ENVIRON 89S. First-Year Seminar – Nicholas School Undergraduate Programs

ENVIRON 89S. First-Year Seminar

Climate Change: Causes, Consequences, and Solutions (NS, STS)
Climate change is one of the defining challenges facing humanity today. The goal of this first-year seminar is to develop a comprehensive and integrated view of contemporary climate change. The first half of the course will examine our current understanding of the science of climate change, and explore the potential societal consequences of a changing climate. The second half of the course will focus on potential solutions, with a focus on technological, political, and social challenges that will have to be overcome to mitigate and adapt to climate change. More broadly, the course seeks to develop intellectual, academic, and learning skills by engaging students in active inquiry, critical analysis, and discussion of competing ideas.
Instructor: Prasad S. Kasibhatla
Prasad Kasibhatla, Ph.D. (University of Kentucky) is Professor of Environmental Chemistry.  The overarching theme of his research is to develop a fundamental and quantitative understanding of the factors that determine the chemical composition of the atmosphere. He is particularly interested in delineating natural and anthropogenic impacts on the chemical composition of the atmosphere, and in exploring the potential for these impacts to affect natural ecosystems. His research involves the use of numerical models in conjunction with remote and in situ measurements of atmospheric composition.

US Food Production: What Are We Really Eating? (NS, STS)

As the human population grows and migrates to urban centers, we increasingly want to know the provenance and quality of what we eat.  Is the produce grown sustainably? Or does it carry a large environmental cost? Is genetically modified (GM) food part of our diet? And what does GM food mean anyway? Consumers are increasingly aware of the impacts current agricultural methods have on our environment and the demand for sustainable agriculture increases. To understand the nature of current US food production, we will explore agriculture practices with a sustainability lens. We will examine issues such as pre and post ‘green revolution’ agriculture and associated pollution, sustainable agriculture, decoupling of food production and consumption, food waste. Future production forecast in a changing environment will be explored using current and projected scenarios of climate change. We will investigate these issues through the popular writings of ecologist Ruth DeFries, environmental journalist Michael Pollan, and writer Paul Greenberg, among others. The popular writings will be reviewed against data in scientific journals. Through discussions, debates, and hands-on field experience, both problems and potential solutions will be addressed at the biological, environmental, and societal level. We take advantage of the Duke Campus Farm for field trips.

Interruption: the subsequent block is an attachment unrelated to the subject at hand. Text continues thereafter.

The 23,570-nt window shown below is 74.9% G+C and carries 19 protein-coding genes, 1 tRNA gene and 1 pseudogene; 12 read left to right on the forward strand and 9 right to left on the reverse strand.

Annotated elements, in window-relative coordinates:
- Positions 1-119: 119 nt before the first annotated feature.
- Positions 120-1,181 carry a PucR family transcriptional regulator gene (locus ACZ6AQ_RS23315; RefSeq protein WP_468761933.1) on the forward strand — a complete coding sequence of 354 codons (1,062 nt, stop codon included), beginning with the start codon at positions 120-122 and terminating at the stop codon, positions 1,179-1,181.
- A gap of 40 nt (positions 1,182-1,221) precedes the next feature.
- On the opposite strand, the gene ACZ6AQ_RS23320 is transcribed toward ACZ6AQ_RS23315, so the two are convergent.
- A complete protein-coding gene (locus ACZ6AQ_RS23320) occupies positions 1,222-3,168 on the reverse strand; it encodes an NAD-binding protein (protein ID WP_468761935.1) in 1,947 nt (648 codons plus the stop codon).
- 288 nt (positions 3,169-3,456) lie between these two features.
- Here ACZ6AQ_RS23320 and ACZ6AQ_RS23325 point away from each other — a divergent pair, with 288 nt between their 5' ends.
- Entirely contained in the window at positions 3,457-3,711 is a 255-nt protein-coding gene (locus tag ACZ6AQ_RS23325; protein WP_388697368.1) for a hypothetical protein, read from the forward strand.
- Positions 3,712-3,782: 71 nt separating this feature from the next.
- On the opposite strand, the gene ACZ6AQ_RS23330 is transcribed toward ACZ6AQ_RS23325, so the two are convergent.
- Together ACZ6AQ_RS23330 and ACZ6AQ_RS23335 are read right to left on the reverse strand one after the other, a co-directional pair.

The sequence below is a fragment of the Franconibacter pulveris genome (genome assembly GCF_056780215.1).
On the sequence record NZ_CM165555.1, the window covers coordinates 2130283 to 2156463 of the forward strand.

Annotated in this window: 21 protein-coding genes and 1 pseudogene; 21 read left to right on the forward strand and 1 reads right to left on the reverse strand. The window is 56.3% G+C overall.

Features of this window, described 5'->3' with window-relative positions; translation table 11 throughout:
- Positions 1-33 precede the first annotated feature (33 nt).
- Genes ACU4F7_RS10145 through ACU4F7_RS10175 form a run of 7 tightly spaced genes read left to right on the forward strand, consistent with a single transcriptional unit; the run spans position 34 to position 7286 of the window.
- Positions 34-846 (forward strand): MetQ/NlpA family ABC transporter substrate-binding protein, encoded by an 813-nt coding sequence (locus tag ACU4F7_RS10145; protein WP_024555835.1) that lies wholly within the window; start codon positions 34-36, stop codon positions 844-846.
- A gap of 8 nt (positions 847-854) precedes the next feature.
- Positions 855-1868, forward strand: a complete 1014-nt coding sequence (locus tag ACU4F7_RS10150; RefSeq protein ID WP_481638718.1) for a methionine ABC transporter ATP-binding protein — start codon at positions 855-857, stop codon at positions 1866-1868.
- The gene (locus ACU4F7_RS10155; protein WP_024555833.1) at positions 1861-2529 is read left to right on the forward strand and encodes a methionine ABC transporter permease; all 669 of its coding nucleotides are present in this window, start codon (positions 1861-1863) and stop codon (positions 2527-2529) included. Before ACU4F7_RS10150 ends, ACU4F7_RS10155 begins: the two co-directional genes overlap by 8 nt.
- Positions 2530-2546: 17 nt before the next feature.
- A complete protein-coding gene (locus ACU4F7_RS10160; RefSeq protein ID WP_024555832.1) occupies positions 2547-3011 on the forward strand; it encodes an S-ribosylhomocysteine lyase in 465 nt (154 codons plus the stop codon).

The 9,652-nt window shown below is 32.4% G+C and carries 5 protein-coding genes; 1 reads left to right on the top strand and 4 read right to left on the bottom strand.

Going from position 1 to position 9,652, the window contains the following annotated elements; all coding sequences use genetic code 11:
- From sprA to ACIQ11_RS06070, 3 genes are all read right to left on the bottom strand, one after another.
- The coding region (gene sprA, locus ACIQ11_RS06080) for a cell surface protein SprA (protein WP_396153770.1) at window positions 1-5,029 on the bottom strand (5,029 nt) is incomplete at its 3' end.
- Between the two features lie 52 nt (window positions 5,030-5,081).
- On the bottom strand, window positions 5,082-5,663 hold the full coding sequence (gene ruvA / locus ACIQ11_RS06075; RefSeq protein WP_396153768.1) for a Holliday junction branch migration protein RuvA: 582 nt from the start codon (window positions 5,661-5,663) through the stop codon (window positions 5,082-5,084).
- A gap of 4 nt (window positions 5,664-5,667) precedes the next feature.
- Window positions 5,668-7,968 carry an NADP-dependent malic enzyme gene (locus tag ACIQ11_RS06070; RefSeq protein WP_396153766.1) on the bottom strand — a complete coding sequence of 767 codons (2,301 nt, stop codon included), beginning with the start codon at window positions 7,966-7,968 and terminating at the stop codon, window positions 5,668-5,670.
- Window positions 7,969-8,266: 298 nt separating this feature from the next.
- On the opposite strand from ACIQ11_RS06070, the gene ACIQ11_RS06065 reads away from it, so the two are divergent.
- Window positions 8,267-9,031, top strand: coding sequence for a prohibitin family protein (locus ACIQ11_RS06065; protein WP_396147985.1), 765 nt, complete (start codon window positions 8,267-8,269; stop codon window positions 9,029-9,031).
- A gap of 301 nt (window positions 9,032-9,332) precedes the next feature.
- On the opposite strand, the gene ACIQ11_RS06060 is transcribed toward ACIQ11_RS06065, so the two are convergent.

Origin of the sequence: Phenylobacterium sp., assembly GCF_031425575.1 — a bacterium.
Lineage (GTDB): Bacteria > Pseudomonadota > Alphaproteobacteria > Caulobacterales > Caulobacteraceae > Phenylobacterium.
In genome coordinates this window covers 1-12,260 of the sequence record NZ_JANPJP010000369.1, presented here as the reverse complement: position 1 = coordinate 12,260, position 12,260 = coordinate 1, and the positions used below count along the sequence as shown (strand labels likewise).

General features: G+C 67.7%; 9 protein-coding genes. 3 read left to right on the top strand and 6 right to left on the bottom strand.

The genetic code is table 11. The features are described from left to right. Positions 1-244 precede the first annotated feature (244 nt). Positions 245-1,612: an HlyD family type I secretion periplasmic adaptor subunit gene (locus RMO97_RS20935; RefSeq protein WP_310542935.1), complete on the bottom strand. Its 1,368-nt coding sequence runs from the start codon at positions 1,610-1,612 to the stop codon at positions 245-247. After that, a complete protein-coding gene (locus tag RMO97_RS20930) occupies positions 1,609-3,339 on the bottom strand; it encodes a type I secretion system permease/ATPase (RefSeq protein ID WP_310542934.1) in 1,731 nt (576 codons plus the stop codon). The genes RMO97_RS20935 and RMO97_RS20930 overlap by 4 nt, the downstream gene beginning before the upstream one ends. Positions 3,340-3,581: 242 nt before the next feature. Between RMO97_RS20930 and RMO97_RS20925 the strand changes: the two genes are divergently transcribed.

Instructor: Chantal Reid
Chantal Reid, Ph.D. (Duke University) is an Assistant Professor of the Practice and Director of Undergraduate Studies for Environmental Sciences and Policy. Her research and teaching interests include physiological ecology and global change in the context of plant production and sustainable agriculture.  She previously worked at the USDA researching the impact of greenhouse gases on soybean and rice production.

Gulf Disasters and Recovery
The Gulf of Mexico is bounded by five coastal states with economic interests in tourism, sport and commercial fishing, and recreation. Explores negative impacts of Deep Horizon oil spill (DHOS) on water resources, migratory fishes and marine mammals; habitats and fauna of coastal states. Examines restoration efforts initiated in 2013. Compares ecosystem recovery efforts related to DHOS and impact of hurricane Harvey. Questions addressed through governance (federal and state) and state of coastal ecosystems prior to event. Using discussions, debates, and focused literature reviews, determine if effective monitoring is in place to provide critical baseline data prior to future events.
Instructor: David Hinton
David Hinton, Ph.D. (University of Mississippi), is Nicholas Professor of Environmental Quality in the Nicholas School of the Environment. His research and teaching interests include mechanistic toxicity in all life stages of small, aquarium model fish and in selected species with particular environmental relevance (freshwater and marine).

Environmental Change in the Big-Data Era
A revolution in how we understand environmental change is underway, from the type and amount of data that are available to the ways in which it is synthesized and interpreted. The training needed for the next generation of scientists, engineers, and decision makers includes a blend of modeling, computation, and the capacity to exploit large data streams, often accessed through the internet. Students will be introduced to sources of data, their strengths and limitations, and interpretation through readings and discussions of scientific literature and data exploration. Examples will introduce basic concepts in R software applied to climate change, human impacts, and biodiversity loss.
Instructor: James S. Clark
James S. Clark, Ph.D. (University of Minnesota), is Nicholas Professor of the Nicholas School of the Environment and Professor of Statistical Science.  His research focuses on how global change affects populations, communities, and ecosystems.  Current projects explore consequences of climate, CO2, and disturbance on dynamics of forests.  His lab is using long-term experiments and monitoring studies to determine disturbance and climate controls on the dynamics of 20th century forests in combination with extensive modeling to forecast ecosystem change.

Topics vary each semester offered. Instructor: Staff. 1 unit.